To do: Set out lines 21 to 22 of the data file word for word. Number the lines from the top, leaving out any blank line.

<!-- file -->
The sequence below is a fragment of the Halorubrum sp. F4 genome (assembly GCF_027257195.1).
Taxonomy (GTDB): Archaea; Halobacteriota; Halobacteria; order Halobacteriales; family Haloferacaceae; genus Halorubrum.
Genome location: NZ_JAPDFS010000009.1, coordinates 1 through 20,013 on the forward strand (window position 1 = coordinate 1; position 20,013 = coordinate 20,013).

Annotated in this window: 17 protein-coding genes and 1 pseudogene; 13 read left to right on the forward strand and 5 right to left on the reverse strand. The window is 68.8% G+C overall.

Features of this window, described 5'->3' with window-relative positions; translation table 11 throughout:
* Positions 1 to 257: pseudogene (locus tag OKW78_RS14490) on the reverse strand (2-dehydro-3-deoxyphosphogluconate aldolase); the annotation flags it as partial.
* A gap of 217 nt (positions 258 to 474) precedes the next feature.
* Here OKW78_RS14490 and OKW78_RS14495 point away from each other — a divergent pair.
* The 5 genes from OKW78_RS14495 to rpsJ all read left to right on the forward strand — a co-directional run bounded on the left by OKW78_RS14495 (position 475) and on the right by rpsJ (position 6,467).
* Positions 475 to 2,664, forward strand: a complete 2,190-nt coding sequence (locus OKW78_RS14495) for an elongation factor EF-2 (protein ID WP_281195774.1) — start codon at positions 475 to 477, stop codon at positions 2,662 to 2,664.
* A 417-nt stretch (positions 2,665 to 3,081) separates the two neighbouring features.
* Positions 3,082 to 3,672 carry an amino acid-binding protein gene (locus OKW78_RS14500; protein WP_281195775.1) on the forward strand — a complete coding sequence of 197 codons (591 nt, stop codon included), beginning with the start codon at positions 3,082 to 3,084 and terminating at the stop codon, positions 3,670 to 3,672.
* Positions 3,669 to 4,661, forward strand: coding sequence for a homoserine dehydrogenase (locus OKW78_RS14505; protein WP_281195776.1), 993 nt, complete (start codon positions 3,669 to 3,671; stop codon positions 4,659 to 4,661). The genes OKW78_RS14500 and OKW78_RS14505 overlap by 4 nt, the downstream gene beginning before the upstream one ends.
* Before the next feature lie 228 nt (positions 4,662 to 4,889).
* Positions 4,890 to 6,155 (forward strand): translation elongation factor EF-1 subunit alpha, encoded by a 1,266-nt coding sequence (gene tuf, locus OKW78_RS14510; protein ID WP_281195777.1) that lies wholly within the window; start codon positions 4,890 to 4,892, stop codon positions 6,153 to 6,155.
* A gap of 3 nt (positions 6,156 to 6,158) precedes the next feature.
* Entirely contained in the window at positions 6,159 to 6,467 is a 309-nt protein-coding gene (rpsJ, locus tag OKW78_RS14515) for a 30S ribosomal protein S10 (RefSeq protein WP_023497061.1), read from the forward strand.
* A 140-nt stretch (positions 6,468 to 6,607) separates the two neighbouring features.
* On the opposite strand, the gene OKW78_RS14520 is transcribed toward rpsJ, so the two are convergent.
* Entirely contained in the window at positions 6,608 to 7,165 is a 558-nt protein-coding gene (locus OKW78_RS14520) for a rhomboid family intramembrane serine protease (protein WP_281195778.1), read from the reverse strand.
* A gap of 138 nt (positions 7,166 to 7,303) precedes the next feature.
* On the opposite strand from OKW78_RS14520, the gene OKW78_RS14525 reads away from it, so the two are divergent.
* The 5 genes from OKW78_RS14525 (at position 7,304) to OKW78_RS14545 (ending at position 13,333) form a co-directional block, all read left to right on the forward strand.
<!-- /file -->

* A gap of 138 nt (positions 7,166 to 7,303) precedes the next feature.
* On the opposite strand from OKW78_RS14520, the gene OKW78_RS14525 reads away from it, so the two are divergent.